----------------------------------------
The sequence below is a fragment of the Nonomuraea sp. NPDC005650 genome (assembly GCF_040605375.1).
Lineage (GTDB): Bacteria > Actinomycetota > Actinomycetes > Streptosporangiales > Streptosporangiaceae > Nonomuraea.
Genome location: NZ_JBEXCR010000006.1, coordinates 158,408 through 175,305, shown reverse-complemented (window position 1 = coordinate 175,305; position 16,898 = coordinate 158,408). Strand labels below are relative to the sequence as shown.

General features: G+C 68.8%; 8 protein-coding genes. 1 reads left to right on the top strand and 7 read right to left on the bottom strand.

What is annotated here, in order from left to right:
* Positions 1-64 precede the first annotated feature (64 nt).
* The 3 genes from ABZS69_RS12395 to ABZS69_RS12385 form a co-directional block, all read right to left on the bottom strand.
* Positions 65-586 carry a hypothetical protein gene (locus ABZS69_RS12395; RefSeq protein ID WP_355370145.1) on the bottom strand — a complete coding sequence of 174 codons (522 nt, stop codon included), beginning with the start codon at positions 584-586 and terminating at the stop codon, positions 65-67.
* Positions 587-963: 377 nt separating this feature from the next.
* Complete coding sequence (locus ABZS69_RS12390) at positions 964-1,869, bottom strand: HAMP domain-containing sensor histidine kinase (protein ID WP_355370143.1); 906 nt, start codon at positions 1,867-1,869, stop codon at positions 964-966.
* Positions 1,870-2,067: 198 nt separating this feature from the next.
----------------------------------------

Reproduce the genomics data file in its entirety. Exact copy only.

The sequence below is a fragment of the Nonomuraea sp. NPDC005650 genome (assembly GCF_040605375.1).
Lineage (GTDB): Bacteria > Actinomycetota > Actinomycetes > Streptosporangiales > Streptosporangiaceae > Nonomuraea.
Genome location: NZ_JBEXCR010000006.1, coordinates 158,408 through 175,305, shown reverse-complemented (window position 1 = coordinate 175,305; position 16,898 = coordinate 158,408). Strand labels below are relative to the sequence as shown.

General features: G+C 68.8%; 8 protein-coding genes. 1 reads left to right on the top strand and 7 read right to left on the bottom strand.

What is annotated here, in order from left to right:
* Positions 1-64 precede the first annotated feature (64 nt).
* The 3 genes from ABZS69_RS12395 to ABZS69_RS12385 form a co-directional block, all read right to left on the bottom strand.
* Positions 65-586 carry a hypothetical protein gene (locus ABZS69_RS12395; RefSeq protein ID WP_355370145.1) on the bottom strand — a complete coding sequence of 174 codons (522 nt, stop codon included), beginning with the start codon at positions 584-586 and terminating at the stop codon, positions 65-67.
* Positions 587-963: 377 nt separating this feature from the next.
* Complete coding sequence (locus ABZS69_RS12390) at positions 964-1,869, bottom strand: HAMP domain-containing sensor histidine kinase (protein ID WP_355370143.1); 906 nt, start codon at positions 1,867-1,869, stop codon at positions 964-966.
* Positions 1,870-2,067: 198 nt separating this feature from the next.